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We LOVE traveling solo.
Travel is a riveting and life-changing experience, though we always recommend safety and preparedness, especially when traveling alone. Especially if this is your first time at it, we want to help you make sure that nothing goes overlooked.
Check out our first timer’s tips for traveling solo.
BEFORE YOU LEAVE:
1. Plan to fly domestic.
If you’re nervous about leaving your culture, or just about going far from home, take your first solo trip to another part of your home country. You should have no problem with language, currency, or changes in diet. Jet lag, if any, should be minimal.
2. Check your documents.
If you decide to fly international, make sure your passport is valid for at least 6 months from your trip. Many airports will not let you fly if your passport is nearly expired.
If you don’t have a passport yet, make sure you apply for one at least 3 months before your first trip.
In most countries, you will not need a visa just to travel short-term. But do check the embassy online to see if you will need to apply for a visa before leaving.
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3. Book in advance.
Secure your flight, hotel, and transportation ahead of time. Don’t leave it up to chance.
Book your flight roughly 3-6 months out, and your hotel 2-4 months out, unless you book a package deal. Whenever you book, just make sure it’s not on the spot!
4. Tell your bank.
Tell your bank you will be traveling, so they don’t freeze your card if they see any suspicious purchases. The last thing you want is to be somewhere new without access to money!
5. Register with the embassy.
Wherever you’re traveling, consider using the US Department of State’s Smart Traveler Enrollment Program (STEP).
If anything goes wrong in-country, the US Embassy will know exactly how to get a hold of you or your family. Enroll here.
If you’re not a US citizen or legal resident, check your home country’s embassy website to see if they have a similar program.
6. Write down addresses.
Keep your hotel address written down, and accessible. It’s no fun to go digging all over the internet to find it when you’re trying to take a cab or Uber, and it especially targets you as a visitor.
7. Get a secure handbag (and luggage).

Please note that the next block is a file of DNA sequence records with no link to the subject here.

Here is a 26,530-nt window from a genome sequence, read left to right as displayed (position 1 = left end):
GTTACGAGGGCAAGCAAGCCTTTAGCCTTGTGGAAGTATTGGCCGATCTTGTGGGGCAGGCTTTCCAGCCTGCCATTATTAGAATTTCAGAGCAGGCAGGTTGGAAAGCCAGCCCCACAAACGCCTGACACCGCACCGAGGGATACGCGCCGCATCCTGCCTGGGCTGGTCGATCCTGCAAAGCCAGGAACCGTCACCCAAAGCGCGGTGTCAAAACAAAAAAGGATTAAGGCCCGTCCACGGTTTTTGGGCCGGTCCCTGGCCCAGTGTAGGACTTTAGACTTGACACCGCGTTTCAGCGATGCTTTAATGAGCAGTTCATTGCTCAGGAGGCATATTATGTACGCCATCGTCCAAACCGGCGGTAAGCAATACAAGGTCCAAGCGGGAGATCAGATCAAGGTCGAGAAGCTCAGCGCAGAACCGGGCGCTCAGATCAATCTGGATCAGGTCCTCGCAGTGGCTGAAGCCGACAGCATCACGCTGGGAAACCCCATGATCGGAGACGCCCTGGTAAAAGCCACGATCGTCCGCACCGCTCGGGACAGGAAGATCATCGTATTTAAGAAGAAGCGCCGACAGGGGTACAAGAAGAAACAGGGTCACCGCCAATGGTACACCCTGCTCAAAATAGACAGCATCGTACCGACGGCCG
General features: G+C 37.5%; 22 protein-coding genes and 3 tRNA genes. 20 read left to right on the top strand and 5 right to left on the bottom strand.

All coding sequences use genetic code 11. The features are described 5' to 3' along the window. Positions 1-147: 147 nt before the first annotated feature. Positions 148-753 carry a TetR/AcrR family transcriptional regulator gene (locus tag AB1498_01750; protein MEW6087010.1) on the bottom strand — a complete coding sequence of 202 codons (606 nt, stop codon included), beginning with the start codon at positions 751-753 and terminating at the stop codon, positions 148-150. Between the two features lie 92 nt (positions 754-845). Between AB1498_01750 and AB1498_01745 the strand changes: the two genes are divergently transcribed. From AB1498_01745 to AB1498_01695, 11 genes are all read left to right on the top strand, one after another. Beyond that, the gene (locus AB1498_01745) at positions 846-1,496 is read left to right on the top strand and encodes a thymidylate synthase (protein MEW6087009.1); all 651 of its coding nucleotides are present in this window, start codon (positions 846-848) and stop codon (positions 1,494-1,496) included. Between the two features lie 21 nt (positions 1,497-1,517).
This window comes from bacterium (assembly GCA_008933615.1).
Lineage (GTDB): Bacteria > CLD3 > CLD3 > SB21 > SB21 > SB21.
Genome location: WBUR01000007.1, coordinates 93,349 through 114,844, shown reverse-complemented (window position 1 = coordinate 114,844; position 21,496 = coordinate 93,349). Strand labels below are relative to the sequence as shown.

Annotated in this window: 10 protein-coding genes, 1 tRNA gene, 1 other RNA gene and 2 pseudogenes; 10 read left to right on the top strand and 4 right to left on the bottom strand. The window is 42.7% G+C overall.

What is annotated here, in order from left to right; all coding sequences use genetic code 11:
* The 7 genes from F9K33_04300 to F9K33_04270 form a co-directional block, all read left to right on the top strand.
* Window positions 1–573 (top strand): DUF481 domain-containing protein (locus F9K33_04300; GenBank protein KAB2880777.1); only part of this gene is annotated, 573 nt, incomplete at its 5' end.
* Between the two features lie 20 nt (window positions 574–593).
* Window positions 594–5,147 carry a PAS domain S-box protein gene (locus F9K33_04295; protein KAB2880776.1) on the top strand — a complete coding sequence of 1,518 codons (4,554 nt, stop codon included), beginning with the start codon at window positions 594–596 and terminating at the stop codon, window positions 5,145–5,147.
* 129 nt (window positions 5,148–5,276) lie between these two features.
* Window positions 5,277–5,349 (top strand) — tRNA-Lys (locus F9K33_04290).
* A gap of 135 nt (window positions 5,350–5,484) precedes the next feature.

Not only is pickpocketing fairly common for tourists, these days, it’s so easy for scammers to get access to your credit cards without even touching them!
Consider buying a handbag that is VFID secure, that people can’t access your information from the outside. As high-tech as that sounds, some bags are pretty cheap.
8. Book insurance.
Truthfully, no matter how much you prepare, anything can happen. There are great insurance providers out there that can meet your specific needs as a traveler.
ONCE YOU ARRIVE:
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9. Get a phone card.
Get a SIM card upon landing, and immediately tell someone you’ve landed.
10. Have a check-in.
Check in with your friends and family, but pick one person to check in with once per day. Whether it’s mom, dad, or best friend, check in with that person consistently to let them know that you’re all right.
Consider keeping their number listed as your emergency contact, and leave it somewhere accessible, whether your inside your wallet or passport.
11. Carry ID.
Always carry your passport or ID. Your passport is your access into the country. If you can’t provide the proof that you’re allowed to be in this country’s borders, you’re traveling illegally. Any time you leave your house or hotel, make sure you have it on you.
12. Keep an eye out for common scams.
Scammers, especially in parts of Europe and Asia, tend to target lone travelers. Keep your bags secure, and be extra cautious when a stranger asks for help or offers to sell you something.
You got this! Solojourners loves to encourage what everyone else will call you crazy for. Take that first big step into solo adventure.
Ready to go?
If you’re planning your next trip or need some travel inspiration, then check out Lonely Planet’s world-best ranked travel guides, available for nearly every country!
We hope these tips for traveling solo are some practical help and will give you the courage to get out there!
If you’re a seasoned solo traveler, share with us in the comments how you got over your biggest fear about travel.